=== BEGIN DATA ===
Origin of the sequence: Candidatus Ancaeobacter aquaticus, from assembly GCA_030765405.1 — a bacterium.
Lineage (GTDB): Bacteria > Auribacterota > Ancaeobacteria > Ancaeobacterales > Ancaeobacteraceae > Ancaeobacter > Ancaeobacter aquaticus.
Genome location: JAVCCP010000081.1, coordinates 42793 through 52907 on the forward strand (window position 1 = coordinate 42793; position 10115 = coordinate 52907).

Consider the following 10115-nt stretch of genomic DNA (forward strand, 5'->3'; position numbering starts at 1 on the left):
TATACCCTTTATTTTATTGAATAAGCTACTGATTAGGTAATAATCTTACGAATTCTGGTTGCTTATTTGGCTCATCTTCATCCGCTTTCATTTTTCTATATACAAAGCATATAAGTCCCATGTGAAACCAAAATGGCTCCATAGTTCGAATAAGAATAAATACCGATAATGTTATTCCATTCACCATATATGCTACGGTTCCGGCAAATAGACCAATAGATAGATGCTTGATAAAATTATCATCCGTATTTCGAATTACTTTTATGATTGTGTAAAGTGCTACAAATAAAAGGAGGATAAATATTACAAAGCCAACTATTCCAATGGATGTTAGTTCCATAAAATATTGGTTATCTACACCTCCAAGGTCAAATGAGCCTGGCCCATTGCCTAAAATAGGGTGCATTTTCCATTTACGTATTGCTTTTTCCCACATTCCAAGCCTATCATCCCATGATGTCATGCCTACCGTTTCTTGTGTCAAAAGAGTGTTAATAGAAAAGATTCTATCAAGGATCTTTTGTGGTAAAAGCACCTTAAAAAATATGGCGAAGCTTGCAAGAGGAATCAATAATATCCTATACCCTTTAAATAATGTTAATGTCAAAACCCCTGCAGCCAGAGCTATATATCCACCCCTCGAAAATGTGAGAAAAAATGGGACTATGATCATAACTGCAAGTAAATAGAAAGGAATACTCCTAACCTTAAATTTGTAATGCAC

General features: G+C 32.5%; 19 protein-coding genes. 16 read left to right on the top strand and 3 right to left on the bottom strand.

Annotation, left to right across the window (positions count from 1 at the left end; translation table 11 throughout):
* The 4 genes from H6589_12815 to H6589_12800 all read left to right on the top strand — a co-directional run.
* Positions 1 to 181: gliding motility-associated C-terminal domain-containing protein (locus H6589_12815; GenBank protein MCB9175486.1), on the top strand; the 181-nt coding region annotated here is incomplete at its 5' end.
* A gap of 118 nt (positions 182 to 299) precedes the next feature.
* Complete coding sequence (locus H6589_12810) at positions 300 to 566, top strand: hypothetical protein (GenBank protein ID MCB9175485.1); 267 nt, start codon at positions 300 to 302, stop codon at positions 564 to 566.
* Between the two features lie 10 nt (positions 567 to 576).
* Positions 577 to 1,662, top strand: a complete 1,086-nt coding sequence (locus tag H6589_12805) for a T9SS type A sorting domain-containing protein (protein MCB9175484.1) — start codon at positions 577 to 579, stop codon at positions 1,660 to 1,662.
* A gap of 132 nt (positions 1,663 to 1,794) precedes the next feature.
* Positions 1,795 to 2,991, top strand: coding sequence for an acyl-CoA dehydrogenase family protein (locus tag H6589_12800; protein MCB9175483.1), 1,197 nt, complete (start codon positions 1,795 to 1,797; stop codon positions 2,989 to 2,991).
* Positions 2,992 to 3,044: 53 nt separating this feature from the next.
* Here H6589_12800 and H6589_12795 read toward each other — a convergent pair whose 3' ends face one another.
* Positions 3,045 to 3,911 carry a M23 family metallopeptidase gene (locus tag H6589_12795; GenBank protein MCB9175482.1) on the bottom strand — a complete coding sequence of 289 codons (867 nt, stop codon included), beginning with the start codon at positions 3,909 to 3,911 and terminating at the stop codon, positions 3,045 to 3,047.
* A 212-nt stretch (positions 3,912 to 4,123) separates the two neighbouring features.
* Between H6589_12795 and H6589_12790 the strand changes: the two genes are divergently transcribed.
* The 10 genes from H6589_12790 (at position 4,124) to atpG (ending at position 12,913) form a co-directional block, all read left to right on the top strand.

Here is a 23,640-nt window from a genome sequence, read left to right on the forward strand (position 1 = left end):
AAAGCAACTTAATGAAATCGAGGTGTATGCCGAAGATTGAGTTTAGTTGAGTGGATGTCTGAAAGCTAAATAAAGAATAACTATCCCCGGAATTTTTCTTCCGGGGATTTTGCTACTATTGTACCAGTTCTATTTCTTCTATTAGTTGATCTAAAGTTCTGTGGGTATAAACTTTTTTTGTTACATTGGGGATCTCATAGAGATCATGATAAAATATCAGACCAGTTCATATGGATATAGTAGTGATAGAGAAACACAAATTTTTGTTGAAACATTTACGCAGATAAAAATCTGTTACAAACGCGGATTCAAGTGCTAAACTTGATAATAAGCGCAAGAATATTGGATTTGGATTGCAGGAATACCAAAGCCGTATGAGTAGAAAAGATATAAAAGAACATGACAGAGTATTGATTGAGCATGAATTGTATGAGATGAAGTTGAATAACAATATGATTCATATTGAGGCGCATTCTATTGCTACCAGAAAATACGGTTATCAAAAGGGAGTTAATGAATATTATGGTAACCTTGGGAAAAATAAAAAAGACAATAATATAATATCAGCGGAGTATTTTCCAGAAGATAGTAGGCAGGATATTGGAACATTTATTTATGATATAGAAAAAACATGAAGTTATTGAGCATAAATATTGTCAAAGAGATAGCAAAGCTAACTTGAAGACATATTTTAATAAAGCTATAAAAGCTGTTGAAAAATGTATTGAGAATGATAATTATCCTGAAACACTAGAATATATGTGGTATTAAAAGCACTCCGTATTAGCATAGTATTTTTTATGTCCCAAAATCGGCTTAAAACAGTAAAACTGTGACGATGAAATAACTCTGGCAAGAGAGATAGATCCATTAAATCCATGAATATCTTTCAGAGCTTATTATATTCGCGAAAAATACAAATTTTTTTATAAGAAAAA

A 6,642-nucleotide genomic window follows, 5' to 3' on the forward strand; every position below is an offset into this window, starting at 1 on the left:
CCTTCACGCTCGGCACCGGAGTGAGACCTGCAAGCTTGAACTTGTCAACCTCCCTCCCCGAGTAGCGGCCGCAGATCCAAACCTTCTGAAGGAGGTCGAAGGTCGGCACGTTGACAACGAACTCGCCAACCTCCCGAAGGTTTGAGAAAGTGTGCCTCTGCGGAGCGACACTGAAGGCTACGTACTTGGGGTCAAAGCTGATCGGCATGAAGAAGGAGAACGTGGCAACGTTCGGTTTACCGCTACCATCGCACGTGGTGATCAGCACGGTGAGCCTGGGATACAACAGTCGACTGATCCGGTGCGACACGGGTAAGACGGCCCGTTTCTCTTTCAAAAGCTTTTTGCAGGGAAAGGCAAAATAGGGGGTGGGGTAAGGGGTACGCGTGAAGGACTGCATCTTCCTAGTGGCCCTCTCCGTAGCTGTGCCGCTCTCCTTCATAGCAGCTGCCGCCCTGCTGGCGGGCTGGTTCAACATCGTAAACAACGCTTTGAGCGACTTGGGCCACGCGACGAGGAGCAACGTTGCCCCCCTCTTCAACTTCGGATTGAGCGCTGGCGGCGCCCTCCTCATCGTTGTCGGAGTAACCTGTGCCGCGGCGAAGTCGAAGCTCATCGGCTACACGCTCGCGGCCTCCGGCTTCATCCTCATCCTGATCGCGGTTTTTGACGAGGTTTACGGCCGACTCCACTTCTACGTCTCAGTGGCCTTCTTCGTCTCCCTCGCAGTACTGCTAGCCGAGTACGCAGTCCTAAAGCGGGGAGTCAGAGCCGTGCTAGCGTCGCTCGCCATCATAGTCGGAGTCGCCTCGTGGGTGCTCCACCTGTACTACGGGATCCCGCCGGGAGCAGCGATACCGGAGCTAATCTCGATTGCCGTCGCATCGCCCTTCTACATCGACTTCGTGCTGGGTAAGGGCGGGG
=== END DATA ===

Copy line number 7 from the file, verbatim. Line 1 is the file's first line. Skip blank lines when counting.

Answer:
Annotation, left to right across the window (positions count from 1 at the left end; translation table 11 throughout):